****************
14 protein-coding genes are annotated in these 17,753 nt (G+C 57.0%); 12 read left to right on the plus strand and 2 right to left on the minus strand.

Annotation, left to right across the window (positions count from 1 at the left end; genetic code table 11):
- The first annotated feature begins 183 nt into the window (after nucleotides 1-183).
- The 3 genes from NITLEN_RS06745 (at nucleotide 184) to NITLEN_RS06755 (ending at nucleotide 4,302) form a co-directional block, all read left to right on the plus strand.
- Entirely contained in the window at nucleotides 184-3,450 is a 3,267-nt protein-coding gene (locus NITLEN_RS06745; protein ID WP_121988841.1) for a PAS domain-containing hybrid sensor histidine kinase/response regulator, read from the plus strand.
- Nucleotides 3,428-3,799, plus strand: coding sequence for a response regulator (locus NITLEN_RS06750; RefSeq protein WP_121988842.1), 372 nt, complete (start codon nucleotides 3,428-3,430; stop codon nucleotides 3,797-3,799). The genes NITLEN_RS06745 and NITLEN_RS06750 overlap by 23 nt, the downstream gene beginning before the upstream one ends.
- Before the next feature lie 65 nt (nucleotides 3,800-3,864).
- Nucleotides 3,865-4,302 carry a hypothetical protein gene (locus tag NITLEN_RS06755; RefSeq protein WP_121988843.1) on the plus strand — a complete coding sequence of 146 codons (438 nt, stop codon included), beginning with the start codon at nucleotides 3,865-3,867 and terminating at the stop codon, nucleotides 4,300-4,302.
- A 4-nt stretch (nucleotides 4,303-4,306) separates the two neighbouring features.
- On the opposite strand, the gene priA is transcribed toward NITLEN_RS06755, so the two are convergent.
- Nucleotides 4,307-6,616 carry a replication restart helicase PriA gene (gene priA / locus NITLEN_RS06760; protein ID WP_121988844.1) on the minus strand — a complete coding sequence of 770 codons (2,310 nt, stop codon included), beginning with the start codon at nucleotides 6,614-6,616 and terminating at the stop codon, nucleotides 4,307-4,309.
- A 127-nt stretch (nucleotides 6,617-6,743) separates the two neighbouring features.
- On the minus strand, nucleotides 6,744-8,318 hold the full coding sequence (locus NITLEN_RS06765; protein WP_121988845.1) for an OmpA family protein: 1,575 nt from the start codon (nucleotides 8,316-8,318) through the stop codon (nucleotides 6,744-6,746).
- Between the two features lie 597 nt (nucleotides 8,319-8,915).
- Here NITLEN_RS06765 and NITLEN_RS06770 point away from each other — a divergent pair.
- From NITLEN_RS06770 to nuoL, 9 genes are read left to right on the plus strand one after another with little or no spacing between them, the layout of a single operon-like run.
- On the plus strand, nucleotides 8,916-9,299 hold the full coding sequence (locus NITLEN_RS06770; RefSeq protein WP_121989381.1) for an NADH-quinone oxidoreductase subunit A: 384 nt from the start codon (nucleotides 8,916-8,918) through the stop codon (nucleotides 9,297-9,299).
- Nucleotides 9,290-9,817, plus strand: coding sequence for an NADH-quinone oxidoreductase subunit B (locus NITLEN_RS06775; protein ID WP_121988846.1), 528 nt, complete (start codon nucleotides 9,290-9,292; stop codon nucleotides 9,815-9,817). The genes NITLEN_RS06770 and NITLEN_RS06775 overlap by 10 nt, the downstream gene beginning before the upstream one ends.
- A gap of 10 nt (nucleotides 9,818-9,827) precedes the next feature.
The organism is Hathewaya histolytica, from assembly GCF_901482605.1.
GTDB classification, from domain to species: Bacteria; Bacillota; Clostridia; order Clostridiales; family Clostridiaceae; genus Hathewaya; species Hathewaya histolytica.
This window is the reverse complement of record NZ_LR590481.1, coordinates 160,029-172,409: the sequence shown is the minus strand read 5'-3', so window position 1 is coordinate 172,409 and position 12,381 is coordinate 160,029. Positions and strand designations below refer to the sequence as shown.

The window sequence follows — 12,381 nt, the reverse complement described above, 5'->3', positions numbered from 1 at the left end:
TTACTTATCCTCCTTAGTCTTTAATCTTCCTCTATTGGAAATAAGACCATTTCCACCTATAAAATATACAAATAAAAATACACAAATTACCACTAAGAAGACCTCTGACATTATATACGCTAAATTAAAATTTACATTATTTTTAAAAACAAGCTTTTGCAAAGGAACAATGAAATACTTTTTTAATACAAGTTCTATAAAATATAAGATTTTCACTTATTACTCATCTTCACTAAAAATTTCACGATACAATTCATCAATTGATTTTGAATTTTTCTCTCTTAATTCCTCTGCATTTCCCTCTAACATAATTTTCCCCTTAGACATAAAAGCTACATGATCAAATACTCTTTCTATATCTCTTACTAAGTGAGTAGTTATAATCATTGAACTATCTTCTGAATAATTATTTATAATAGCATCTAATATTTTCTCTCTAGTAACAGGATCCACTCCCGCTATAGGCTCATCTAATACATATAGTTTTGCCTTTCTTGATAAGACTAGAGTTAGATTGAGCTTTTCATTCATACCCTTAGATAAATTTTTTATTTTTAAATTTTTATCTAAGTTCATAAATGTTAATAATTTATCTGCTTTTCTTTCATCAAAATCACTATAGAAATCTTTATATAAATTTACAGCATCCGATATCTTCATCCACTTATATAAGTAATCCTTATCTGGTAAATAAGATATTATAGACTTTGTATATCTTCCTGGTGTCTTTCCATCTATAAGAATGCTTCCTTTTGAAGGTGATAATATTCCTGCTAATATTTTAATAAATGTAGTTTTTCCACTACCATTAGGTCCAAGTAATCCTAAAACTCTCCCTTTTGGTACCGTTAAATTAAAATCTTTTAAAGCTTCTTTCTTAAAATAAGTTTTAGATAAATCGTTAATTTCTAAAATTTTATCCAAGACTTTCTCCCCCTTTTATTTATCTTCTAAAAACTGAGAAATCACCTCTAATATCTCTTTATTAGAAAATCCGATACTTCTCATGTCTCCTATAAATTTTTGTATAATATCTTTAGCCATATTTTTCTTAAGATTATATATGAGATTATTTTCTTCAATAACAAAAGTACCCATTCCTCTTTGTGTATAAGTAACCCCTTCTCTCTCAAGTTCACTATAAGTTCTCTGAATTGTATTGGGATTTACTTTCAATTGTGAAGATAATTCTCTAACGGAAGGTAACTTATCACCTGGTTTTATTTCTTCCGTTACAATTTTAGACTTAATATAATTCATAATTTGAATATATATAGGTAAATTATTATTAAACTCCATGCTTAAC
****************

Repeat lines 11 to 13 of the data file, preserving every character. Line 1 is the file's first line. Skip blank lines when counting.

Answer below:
- Nucleotides 4,307-6,616 carry a replication restart helicase PriA gene (gene priA / locus NITLEN_RS06760; protein ID WP_121988844.1) on the minus strand — a complete coding sequence of 770 codons (2,310 nt, stop codon included), beginning with the start codon at nucleotides 6,614-6,616 and terminating at the stop codon, nucleotides 4,307-4,309.
- A 127-nt stretch (nucleotides 6,617-6,743) separates the two neighbouring features.
- On the minus strand, nucleotides 6,744-8,318 hold the full coding sequence (locus NITLEN_RS06765; protein WP_121988845.1) for an OmpA family protein: 1,575 nt from the start codon (nucleotides 8,316-8,318) through the stop codon (nucleotides 6,744-6,746).